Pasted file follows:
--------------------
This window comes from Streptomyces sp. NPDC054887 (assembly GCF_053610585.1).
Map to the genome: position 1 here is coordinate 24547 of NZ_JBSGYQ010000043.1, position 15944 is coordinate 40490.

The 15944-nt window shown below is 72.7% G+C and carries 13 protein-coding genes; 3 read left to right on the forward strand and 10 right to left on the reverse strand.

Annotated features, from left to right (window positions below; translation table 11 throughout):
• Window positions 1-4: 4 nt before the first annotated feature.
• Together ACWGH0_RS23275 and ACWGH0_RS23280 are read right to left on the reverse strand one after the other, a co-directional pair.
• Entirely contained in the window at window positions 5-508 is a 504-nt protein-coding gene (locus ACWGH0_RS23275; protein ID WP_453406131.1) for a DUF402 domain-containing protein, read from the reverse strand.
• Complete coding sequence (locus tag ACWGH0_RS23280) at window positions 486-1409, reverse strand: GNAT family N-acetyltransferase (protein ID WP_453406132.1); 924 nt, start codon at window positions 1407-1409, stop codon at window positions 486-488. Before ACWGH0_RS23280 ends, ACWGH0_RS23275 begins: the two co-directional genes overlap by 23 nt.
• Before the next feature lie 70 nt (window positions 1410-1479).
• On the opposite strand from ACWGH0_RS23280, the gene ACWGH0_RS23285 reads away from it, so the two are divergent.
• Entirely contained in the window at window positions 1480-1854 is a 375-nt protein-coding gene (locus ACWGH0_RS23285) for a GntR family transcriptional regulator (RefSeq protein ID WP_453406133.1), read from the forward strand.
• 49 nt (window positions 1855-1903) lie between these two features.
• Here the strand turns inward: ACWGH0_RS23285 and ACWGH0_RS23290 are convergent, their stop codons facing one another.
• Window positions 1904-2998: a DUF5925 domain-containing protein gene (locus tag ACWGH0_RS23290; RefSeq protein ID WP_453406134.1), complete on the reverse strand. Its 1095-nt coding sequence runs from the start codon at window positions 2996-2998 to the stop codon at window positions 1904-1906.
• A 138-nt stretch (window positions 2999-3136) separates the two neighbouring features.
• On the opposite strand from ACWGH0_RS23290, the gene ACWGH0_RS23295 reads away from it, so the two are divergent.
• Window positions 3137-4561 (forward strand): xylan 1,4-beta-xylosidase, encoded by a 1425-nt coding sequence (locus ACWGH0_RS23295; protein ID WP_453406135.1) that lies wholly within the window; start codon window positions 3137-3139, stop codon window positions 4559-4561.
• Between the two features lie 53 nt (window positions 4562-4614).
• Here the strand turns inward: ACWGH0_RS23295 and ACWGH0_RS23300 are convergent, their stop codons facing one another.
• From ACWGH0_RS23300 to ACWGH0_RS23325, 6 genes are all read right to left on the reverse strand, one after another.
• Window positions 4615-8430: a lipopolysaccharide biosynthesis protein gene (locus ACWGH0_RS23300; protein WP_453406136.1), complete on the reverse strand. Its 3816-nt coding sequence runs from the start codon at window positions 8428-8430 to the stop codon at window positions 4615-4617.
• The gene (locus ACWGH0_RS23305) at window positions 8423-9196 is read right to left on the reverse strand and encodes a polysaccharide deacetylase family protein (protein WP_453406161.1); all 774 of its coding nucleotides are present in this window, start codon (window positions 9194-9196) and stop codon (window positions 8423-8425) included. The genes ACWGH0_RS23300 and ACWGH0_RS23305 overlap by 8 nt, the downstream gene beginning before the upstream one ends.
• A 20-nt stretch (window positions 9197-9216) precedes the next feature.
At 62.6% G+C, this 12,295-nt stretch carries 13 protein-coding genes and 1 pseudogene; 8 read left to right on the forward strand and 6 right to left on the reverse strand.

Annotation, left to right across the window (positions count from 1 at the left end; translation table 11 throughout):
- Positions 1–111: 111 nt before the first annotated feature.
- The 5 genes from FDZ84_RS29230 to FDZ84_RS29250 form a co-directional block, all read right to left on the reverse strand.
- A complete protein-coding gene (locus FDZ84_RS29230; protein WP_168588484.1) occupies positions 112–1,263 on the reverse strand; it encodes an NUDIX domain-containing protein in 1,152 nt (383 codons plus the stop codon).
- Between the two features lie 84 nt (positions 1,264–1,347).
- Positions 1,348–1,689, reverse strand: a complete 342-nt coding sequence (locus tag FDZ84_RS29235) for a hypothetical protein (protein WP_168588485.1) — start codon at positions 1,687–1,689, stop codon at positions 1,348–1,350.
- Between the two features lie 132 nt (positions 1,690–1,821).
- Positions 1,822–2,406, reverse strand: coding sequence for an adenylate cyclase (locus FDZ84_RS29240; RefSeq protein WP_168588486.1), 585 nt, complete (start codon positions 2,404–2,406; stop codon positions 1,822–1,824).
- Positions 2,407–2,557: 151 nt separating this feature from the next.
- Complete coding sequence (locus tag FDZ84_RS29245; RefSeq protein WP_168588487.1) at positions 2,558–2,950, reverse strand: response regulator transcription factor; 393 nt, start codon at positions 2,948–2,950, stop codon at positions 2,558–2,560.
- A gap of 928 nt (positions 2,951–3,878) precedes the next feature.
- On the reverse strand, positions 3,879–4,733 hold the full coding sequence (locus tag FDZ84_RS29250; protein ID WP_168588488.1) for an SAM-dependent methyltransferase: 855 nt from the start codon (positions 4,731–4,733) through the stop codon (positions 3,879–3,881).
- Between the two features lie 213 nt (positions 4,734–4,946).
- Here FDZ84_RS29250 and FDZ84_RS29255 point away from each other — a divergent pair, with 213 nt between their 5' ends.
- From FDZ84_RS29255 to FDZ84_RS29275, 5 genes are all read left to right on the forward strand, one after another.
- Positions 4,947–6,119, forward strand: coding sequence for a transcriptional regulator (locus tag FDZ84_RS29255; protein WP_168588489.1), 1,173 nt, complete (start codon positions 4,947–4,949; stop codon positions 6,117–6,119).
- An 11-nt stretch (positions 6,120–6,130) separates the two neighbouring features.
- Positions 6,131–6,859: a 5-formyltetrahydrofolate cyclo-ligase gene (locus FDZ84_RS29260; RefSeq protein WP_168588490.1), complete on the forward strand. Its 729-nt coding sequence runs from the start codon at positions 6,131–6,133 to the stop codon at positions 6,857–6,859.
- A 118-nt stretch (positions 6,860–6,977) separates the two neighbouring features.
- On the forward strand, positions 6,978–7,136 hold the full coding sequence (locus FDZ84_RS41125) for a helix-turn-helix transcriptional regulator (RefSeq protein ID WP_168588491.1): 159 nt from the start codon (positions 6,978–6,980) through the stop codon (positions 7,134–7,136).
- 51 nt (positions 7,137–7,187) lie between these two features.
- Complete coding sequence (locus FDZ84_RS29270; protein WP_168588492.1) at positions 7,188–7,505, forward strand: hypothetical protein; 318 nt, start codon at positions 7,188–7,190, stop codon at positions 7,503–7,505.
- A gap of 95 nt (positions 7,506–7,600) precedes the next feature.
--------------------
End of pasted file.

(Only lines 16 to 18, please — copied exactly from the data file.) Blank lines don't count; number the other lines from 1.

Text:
• On the opposite strand from ACWGH0_RS23290, the gene ACWGH0_RS23295 reads away from it, so the two are divergent.
• Window positions 3137-4561 (forward strand): xylan 1,4-beta-xylosidase, encoded by a 1425-nt coding sequence (locus ACWGH0_RS23295; protein ID WP_453406135.1) that lies wholly within the window; start codon window positions 3137-3139, stop codon window positions 4559-4561.
• Between the two features lie 53 nt (window positions 4562-4614).